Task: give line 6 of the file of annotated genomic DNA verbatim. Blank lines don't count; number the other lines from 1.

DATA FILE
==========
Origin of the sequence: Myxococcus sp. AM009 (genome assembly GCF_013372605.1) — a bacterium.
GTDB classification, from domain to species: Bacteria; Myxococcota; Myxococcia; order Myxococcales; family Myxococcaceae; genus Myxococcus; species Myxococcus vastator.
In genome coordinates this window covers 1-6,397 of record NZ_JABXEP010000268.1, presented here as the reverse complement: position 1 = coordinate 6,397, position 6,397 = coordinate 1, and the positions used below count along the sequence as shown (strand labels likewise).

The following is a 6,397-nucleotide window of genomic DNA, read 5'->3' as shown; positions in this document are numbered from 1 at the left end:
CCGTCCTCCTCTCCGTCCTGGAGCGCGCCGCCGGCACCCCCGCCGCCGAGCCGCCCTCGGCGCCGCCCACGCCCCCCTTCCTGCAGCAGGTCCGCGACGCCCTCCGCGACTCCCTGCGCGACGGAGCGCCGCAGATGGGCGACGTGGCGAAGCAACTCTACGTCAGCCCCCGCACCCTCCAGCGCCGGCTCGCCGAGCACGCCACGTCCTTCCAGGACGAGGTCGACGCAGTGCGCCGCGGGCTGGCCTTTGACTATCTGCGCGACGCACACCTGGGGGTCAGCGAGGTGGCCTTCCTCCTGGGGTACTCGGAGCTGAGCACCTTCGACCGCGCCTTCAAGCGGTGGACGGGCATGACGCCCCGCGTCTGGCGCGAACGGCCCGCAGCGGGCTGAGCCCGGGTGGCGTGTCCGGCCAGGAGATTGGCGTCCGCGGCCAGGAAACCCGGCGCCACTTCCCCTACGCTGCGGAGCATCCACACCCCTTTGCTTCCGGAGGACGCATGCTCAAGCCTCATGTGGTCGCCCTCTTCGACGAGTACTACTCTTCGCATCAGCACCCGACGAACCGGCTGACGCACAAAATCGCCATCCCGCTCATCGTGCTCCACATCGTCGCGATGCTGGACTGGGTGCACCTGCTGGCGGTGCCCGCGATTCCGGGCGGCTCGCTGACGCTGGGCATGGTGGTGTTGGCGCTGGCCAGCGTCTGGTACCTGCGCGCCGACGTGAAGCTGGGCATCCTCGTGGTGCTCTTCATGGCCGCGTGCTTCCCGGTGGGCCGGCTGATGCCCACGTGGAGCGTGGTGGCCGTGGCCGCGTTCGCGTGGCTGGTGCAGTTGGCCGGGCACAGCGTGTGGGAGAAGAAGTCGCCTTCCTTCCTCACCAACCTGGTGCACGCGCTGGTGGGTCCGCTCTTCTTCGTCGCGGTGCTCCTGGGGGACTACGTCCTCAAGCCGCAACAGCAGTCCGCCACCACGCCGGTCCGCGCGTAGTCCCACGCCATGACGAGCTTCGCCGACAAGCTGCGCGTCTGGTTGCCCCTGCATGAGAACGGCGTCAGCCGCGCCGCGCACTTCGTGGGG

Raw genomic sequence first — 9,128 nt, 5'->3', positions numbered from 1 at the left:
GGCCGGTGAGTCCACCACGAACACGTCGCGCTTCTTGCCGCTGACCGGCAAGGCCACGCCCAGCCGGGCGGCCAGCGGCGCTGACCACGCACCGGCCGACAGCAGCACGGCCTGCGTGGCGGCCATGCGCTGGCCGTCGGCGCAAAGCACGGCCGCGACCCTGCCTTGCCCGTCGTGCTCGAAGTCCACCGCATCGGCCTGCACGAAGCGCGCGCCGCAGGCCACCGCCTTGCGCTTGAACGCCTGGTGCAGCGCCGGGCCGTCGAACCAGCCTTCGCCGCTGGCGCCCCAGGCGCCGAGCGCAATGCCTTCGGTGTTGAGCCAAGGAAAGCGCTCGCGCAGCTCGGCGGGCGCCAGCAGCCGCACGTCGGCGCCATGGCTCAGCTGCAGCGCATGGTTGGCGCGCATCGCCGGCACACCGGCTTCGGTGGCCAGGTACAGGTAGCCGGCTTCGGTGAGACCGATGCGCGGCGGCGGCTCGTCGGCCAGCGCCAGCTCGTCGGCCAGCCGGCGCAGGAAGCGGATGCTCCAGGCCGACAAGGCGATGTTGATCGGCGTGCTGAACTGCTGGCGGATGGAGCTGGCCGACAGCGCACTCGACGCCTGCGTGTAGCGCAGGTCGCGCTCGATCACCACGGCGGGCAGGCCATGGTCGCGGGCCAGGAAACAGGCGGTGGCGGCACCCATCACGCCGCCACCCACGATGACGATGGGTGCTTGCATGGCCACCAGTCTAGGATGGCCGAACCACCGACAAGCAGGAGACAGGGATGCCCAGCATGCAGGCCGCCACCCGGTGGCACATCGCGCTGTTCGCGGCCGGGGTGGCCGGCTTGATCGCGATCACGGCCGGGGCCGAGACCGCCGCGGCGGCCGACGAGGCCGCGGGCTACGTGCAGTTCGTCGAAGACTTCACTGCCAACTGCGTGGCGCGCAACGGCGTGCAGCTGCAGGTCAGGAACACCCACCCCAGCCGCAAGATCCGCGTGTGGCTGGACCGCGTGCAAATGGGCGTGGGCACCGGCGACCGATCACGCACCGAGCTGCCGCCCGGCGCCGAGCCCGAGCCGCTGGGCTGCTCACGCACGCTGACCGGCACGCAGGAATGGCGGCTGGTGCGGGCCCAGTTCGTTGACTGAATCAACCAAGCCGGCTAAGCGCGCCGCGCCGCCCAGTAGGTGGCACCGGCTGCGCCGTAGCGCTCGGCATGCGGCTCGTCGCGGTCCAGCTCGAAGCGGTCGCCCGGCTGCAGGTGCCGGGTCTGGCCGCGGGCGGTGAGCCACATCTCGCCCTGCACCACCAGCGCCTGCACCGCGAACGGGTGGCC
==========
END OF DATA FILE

Raw genomic sequence first — 9,128 nt, 5'->3', positions numbered from 1 at the left: